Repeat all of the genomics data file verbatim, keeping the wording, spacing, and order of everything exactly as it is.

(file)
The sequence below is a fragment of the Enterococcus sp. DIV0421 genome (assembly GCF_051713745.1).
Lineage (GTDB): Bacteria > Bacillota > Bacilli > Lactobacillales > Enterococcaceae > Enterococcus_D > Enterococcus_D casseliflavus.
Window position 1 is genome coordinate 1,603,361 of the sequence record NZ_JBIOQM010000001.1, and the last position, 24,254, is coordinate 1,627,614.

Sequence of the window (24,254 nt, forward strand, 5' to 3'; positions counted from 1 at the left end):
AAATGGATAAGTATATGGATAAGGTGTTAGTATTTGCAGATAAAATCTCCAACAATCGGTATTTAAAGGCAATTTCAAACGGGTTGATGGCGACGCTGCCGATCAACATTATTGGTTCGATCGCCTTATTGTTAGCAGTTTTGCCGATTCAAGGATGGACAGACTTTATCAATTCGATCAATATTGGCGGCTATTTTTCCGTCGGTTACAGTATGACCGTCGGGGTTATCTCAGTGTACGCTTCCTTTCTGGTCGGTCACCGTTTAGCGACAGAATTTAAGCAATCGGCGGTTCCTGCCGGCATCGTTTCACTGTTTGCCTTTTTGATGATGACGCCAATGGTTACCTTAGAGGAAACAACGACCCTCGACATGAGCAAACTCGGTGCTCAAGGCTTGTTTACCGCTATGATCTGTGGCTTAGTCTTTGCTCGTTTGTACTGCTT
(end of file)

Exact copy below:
The sequence below is a fragment of the Enterococcus sp. DIV0421 genome (assembly GCF_051713745.1).
Lineage (GTDB): Bacteria > Bacillota > Bacilli > Lactobacillales > Enterococcaceae > Enterococcus_D > Enterococcus_D casseliflavus.
Window position 1 is genome coordinate 1,603,361 of the sequence record NZ_JBIOQM010000001.1, and the last position, 24,254, is coordinate 1,627,614.

Sequence of the window (24,254 nt, forward strand, 5' to 3'; positions counted from 1 at the left end):
AAATGGATAAGTATATGGATAAGGTGTTAGTATTTGCAGATAAAATCTCCAACAATCGGTATTTAAAGGCAATTTCAAACGGGTTGATGGCGACGCTGCCGATCAACATTATTGGTTCGATCGCCTTATTGTTAGCAGTTTTGCCGATTCAAGGATGGACAGACTTTATCAATTCGATCAATATTGGCGGCTATTTTTCCGTCGGTTACAGTATGACCGTCGGGGTTATCTCAGTGTACGCTTCCTTTCTGGTCGGTCACCGTTTAGCGACAGAATTTAAGCAATCGGCGGTTCCTGCCGGCATCGTTTCACTGTTTGCCTTTTTGATGATGACGCCAATGGTTACCTTAGAGGAAACAACGACCCTCGACATGAGCAAACTCGGTGCTCAAGGCTTGTTTACCGCTATGATCTGTGGCTTAGTCTTTGCTCGTTTGTACTGCTT